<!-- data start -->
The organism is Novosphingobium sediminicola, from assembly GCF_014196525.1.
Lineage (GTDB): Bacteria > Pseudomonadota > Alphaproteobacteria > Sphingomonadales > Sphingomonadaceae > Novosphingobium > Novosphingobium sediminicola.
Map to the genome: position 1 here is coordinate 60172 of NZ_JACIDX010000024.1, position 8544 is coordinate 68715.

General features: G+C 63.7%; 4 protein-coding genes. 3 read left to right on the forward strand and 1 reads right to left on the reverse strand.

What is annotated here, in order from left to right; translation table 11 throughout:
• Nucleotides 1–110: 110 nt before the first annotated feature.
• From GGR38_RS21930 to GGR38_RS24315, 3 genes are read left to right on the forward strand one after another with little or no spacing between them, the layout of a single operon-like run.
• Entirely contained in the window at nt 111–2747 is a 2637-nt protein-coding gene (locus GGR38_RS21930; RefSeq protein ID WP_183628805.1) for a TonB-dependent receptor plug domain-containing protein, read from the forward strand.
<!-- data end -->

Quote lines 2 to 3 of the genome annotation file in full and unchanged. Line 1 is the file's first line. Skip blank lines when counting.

Lineage (GTDB): Bacteria > Pseudomonadota > Alphaproteobacteria > Sphingomonadales > Sphingomonadaceae > Novosphingobium > Novosphingobium sediminicola.
Map to the genome: position 1 here is coordinate 60172 of NZ_JACIDX010000024.1, position 8544 is coordinate 68715.